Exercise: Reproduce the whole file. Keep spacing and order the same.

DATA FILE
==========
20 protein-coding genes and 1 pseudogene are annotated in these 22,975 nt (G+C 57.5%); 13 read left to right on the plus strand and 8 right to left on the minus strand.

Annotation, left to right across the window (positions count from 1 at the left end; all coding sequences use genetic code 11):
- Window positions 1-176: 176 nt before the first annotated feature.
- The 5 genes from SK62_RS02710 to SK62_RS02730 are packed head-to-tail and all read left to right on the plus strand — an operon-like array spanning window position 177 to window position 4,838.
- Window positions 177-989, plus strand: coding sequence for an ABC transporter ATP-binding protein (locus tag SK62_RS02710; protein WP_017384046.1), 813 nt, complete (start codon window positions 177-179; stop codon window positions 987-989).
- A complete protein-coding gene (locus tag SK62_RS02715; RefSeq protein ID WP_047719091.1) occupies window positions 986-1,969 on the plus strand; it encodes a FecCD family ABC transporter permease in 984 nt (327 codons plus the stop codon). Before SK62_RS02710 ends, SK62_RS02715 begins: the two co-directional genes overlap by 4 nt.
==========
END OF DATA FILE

20 protein-coding genes and 1 pseudogene are annotated in these 22,975 nt (G+C 57.5%); 13 read left to right on the plus strand and 8 right to left on the minus strand.

Annotation, left to right across the window (positions count from 1 at the left end; all coding sequences use genetic code 11):
- Window positions 1-176: 176 nt before the first annotated feature.
- The 5 genes from SK62_RS02710 to SK62_RS02730 are packed head-to-tail and all read left to right on the plus strand — an operon-like array spanning window position 177 to window position 4,838.
- Window positions 177-989, plus strand: coding sequence for an ABC transporter ATP-binding protein (locus tag SK62_RS02710; protein WP_017384046.1), 813 nt, complete (start codon window positions 177-179; stop codon window positions 987-989).
- A complete protein-coding gene (locus tag SK62_RS02715; RefSeq protein ID WP_047719091.1) occupies window positions 986-1,969 on the plus strand; it encodes a FecCD family ABC transporter permease in 984 nt (327 codons plus the stop codon). Before SK62_RS02710 ends, SK62_RS02715 begins: the two co-directional genes overlap by 4 nt.